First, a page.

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Effect of Mirtazapine Treatment on Body Composition and Metabolism

J Clin Psychiatry 2006;67:421-424

Objective: Weight gain is a common side effect of psychotropic medications. Mirtazapine, a widely used antidepressant, induces adverse metabolic effects such as an increase in body weight. The aim of this study was to investigate the influence of mirtazapine treatment on body weight, body fat mass, glucose metabolism, lipoprotein profile, and leptin and its soluble receptor in a prospective, controlled study design.

Method: Seven women who met the ICD-10 diagnostic criteria for a depressive episode (ICD-10: F31-F33) were assigned to monotherapy with mirtazapine and observed for a 6-week period. Seven mentally and physically healthy female volunteers matched for age and body weight served as a control group. Data were collected from November 2002 to December 2003.

Results: The mean ± SD body weight increased from 63.6 ± 13.1 kg to 66.6 ± 11.9 kg during mirtazapine treatment (p = .027). Fat mass increased in study subjects from 20.9 ± 9.6 kg to 22.1±9.3 kg (p=.018). Insulin, glucose, and the homeostasis model assessment (HOMA) index for insulin resistance and lipid parameters remained stable. Leptin concentrations increased from 23.0 ± 17.1 ng/mL to 40.9 ± 27.2 ng/mL (p = .018), whereas the soluble leptin receptor concentrations remained stable during mirtazapine treatment. In the control subjects, the investigated parameters remained stable. Between-group analyses of change scores revealed significant differences for body weight (p = .010), body mass index (p = .013), fat mass (p = .035), and leptin (p = .013).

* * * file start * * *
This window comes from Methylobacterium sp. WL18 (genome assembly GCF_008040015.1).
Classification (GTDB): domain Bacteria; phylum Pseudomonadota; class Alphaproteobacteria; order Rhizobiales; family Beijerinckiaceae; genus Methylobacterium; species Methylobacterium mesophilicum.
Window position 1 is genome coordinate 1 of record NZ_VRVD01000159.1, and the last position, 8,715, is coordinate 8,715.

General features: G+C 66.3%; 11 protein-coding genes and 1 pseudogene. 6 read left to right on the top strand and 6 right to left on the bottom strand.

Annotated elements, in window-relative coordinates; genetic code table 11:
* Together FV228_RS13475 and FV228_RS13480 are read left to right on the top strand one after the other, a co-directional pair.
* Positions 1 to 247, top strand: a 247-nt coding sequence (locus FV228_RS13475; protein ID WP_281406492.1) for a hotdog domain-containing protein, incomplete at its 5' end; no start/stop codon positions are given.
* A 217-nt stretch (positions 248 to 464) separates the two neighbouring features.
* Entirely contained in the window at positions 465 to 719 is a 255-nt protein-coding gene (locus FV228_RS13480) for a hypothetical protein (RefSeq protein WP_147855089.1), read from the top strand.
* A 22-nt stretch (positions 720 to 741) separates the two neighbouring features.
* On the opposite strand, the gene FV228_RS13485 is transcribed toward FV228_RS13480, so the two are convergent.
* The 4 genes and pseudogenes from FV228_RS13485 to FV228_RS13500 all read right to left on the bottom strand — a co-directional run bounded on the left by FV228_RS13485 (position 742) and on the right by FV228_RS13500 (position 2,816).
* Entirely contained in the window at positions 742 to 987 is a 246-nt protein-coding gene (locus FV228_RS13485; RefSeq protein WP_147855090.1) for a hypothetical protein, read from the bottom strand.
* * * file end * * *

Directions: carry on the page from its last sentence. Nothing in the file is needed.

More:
Conclusion: The antidepressant therapy with mirtazapine was associated with a significant increase in body weight, body fat mass, and leptin concentration. In contrast to other psychotropic medications inducing weight gain, such as some second-generation antipsychotics, mirtazapine treatment did not influence the glucose homeostasis.